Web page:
“we have come to the fountain, I no longer need to look for water”

1 Comment

Filed under Architecture, Architecture in Combination, Geometry

Idealization and Abstraction

Let me start by saying thanks to everybody who came out and participated in last week’s event – it was an extremely interesting session led by Dr. Anjan Chakravartty who focused on what it means to represent things. 

Looking back, there are couple points that resonated with me the most.  In his talk, Anjan emphasized the difference between “abstraction” and “idealization”. For him, abstraction is (and I hope I don’t get this wrong…!) the process of extracting certain aspects of the object in question and dealing with them in isolation, a method that is effective when studying things that have a strong underlying structure which dictates the fundamental behaviour of the object, but that also have a large amount of detail that can potentially confuse the issue. Of course, this also sets the scene perfectly for drawing incorrect conclusions due to having simplified the system beyond any degree of realism. In contrast, the notion of  “idealization” is the process of transforming the object or how the object is perceived so as to bring forward certain important aspects of the system.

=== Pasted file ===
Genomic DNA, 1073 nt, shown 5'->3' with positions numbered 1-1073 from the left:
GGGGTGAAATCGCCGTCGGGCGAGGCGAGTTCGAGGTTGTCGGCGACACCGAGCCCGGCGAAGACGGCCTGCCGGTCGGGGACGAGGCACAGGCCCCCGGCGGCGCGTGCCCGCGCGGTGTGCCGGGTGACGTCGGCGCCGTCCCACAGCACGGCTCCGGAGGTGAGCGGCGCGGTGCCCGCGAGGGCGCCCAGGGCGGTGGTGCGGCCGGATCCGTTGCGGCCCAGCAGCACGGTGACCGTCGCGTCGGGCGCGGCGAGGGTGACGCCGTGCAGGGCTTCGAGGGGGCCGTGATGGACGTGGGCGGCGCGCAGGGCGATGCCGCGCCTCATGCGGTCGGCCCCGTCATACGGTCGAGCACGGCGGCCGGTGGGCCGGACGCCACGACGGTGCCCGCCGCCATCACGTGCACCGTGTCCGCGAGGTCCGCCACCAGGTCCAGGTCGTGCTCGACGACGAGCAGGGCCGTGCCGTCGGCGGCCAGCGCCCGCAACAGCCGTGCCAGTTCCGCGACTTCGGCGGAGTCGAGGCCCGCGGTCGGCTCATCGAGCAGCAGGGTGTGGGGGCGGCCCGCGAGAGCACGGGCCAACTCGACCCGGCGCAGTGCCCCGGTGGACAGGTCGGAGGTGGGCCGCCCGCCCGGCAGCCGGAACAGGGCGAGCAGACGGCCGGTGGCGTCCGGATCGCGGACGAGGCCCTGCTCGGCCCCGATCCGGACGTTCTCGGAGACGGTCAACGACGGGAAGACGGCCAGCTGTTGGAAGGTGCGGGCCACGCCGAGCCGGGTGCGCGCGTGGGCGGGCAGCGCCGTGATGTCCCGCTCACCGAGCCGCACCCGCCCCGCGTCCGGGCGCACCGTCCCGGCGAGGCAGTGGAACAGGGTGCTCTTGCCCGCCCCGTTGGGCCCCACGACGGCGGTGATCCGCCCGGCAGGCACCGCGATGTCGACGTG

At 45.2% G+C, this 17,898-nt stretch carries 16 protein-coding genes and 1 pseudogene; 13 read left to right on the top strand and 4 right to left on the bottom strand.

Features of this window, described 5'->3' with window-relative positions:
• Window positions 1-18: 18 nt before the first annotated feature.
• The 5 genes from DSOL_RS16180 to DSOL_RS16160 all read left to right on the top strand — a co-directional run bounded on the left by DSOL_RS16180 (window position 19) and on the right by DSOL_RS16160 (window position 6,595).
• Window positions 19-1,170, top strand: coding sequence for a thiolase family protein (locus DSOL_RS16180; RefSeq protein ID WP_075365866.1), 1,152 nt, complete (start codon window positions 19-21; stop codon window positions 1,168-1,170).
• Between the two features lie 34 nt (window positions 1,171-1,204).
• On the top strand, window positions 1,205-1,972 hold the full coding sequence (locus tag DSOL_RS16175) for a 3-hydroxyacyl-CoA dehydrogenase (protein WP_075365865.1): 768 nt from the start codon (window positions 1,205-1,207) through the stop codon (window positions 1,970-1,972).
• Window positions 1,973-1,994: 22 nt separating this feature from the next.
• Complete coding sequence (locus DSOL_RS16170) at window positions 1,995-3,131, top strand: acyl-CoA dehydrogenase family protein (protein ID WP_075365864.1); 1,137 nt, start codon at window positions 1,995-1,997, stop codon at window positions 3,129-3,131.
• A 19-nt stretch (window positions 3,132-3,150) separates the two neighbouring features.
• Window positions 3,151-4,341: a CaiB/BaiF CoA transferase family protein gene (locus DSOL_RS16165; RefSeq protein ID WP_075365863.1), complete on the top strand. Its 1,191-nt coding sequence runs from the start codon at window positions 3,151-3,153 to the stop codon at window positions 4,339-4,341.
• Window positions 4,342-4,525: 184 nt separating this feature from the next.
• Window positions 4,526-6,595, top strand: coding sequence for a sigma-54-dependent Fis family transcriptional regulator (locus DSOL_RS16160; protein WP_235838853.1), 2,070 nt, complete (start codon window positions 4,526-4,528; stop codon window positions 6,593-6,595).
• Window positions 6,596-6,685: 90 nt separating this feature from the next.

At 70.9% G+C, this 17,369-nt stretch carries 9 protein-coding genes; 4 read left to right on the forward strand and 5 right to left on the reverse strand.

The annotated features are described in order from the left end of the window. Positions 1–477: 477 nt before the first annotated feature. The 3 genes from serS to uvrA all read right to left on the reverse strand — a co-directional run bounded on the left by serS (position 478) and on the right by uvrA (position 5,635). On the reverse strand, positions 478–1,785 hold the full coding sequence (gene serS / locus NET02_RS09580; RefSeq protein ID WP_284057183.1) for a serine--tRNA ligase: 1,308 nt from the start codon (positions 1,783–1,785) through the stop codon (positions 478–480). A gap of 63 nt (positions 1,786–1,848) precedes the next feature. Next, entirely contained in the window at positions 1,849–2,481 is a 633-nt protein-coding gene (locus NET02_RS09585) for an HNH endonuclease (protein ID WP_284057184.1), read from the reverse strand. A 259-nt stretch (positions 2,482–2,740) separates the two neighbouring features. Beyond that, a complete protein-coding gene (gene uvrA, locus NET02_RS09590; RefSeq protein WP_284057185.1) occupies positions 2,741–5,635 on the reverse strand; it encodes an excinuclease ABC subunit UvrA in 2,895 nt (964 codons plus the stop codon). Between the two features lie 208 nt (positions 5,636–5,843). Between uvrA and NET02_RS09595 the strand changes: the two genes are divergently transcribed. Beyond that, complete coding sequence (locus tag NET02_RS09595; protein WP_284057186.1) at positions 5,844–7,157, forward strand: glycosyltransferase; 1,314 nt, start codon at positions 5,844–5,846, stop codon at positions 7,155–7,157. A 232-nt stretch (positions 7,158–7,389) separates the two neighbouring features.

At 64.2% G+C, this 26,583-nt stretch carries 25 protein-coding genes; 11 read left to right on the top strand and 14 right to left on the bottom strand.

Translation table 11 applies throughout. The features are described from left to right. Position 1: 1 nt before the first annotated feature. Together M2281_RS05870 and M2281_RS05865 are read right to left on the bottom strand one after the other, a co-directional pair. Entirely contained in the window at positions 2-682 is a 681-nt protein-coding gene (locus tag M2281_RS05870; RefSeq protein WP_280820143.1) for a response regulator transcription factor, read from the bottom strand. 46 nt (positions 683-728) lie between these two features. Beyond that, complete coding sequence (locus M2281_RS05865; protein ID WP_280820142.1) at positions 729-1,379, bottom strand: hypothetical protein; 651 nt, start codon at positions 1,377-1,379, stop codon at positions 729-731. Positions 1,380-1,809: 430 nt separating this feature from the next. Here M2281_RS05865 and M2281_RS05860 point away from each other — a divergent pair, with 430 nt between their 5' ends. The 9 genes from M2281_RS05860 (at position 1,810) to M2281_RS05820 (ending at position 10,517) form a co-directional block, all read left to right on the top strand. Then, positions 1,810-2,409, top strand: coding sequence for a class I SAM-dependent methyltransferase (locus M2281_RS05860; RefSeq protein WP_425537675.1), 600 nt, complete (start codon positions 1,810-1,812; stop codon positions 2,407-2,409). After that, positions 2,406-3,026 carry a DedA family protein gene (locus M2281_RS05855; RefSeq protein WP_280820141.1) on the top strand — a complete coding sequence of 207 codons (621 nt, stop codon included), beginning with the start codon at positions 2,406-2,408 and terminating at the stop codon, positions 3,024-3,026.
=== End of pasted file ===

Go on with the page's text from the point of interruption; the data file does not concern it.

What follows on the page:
Despite the somewhat abstract setting, these two concepts seem come up all the time in parametric modelling.  In in any parametric model, the overall output is controlled and generated by a collection of parameters:  does it follow then that parameters are an abstraction of the model but are chosen by how well they “idealize” it?

In any case, the result of the most lively discussion following the presentation was that the abstract notion of representation is of fundamental importance to the modelling and design community as a whole.

Thanks for coming!

1 Comment

Filed under Architecture, Architecture in Combination, Discussion Series, Geometry

Architecture in Combination with Representation, April 8th. @ 5:30pm

Dr. Chakravartty has kindly provided some words on the upcoming session:
Architecture in Combination with Representation